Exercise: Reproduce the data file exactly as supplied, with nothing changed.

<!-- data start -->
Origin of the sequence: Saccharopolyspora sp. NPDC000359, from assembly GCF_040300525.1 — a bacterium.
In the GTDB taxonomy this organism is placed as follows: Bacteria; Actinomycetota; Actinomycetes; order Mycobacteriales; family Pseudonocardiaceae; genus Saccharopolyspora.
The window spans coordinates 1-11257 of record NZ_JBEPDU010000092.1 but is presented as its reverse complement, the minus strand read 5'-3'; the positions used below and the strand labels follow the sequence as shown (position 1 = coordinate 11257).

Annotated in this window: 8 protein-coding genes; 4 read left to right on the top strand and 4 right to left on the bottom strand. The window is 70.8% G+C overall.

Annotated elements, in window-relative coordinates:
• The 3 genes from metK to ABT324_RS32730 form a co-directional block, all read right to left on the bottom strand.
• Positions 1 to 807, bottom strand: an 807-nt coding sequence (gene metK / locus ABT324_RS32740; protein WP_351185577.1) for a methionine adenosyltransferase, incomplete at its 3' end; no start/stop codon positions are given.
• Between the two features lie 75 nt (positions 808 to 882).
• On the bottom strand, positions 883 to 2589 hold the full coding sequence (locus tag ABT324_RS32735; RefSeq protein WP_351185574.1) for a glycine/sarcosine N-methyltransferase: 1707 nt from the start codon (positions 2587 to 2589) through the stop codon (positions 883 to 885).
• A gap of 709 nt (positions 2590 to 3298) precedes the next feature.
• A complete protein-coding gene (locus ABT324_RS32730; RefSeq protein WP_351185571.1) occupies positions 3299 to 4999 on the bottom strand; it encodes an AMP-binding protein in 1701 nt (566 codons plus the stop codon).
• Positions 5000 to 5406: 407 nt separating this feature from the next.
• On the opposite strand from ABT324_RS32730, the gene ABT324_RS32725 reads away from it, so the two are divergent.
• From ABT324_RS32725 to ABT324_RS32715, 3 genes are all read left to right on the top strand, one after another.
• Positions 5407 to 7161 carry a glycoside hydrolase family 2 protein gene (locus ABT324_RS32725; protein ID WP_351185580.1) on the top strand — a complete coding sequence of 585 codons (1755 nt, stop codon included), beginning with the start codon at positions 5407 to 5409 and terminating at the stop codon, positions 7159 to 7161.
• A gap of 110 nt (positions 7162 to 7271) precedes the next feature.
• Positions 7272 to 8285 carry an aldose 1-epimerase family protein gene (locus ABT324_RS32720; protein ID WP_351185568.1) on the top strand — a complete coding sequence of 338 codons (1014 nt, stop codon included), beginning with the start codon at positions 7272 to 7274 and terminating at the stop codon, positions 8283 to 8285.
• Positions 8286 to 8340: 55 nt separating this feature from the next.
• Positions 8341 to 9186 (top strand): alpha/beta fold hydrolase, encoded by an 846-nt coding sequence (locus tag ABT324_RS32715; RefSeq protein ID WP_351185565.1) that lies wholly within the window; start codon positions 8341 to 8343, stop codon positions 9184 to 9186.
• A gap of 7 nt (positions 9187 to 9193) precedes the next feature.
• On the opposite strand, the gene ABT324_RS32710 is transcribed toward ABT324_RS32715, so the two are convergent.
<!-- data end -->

Origin of the sequence: Saccharopolyspora sp. NPDC000359, from assembly GCF_040300525.1 — a bacterium.
In the GTDB taxonomy this organism is placed as follows: Bacteria; Actinomycetota; Actinomycetes; order Mycobacteriales; family Pseudonocardiaceae; genus Saccharopolyspora.
The window spans coordinates 1-11257 of record NZ_JBEPDU010000092.1 but is presented as its reverse complement, the minus strand read 5'-3'; the positions used below and the strand labels follow the sequence as shown (position 1 = coordinate 11257).

Annotated in this window: 8 protein-coding genes; 4 read left to right on the top strand and 4 right to left on the bottom strand. The window is 70.8% G+C overall.

Annotated elements, in window-relative coordinates:
• The 3 genes from metK to ABT324_RS32730 form a co-directional block, all read right to left on the bottom strand.
• Positions 1 to 807, bottom strand: an 807-nt coding sequence (gene metK / locus ABT324_RS32740; protein WP_351185577.1) for a methionine adenosyltransferase, incomplete at its 3' end; no start/stop codon positions are given.
• Between the two features lie 75 nt (positions 808 to 882).
• On the bottom strand, positions 883 to 2589 hold the full coding sequence (locus tag ABT324_RS32735; RefSeq protein WP_351185574.1) for a glycine/sarcosine N-methyltransferase: 1707 nt from the start codon (positions 2587 to 2589) through the stop codon (positions 883 to 885).
• A gap of 709 nt (positions 2590 to 3298) precedes the next feature.
• A complete protein-coding gene (locus ABT324_RS32730; RefSeq protein WP_351185571.1) occupies positions 3299 to 4999 on the bottom strand; it encodes an AMP-binding protein in 1701 nt (566 codons plus the stop codon).
• Positions 5000 to 5406: 407 nt separating this feature from the next.
• On the opposite strand from ABT324_RS32730, the gene ABT324_RS32725 reads away from it, so the two are divergent.
• From ABT324_RS32725 to ABT324_RS32715, 3 genes are all read left to right on the top strand, one after another.
• Positions 5407 to 7161 carry a glycoside hydrolase family 2 protein gene (locus ABT324_RS32725; protein ID WP_351185580.1) on the top strand — a complete coding sequence of 585 codons (1755 nt, stop codon included), beginning with the start codon at positions 5407 to 5409 and terminating at the stop codon, positions 7159 to 7161.
• A gap of 110 nt (positions 7162 to 7271) precedes the next feature.
• Positions 7272 to 8285 carry an aldose 1-epimerase family protein gene (locus ABT324_RS32720; protein ID WP_351185568.1) on the top strand — a complete coding sequence of 338 codons (1014 nt, stop codon included), beginning with the start codon at positions 7272 to 7274 and terminating at the stop codon, positions 8283 to 8285.
• Positions 8286 to 8340: 55 nt separating this feature from the next.
• Positions 8341 to 9186 (top strand): alpha/beta fold hydrolase, encoded by an 846-nt coding sequence (locus tag ABT324_RS32715; RefSeq protein ID WP_351185565.1) that lies wholly within the window; start codon positions 8341 to 8343, stop codon positions 9184 to 9186.
• A gap of 7 nt (positions 9187 to 9193) precedes the next feature.
• On the opposite strand, the gene ABT324_RS32710 is transcribed toward ABT324_RS32715, so the two are convergent.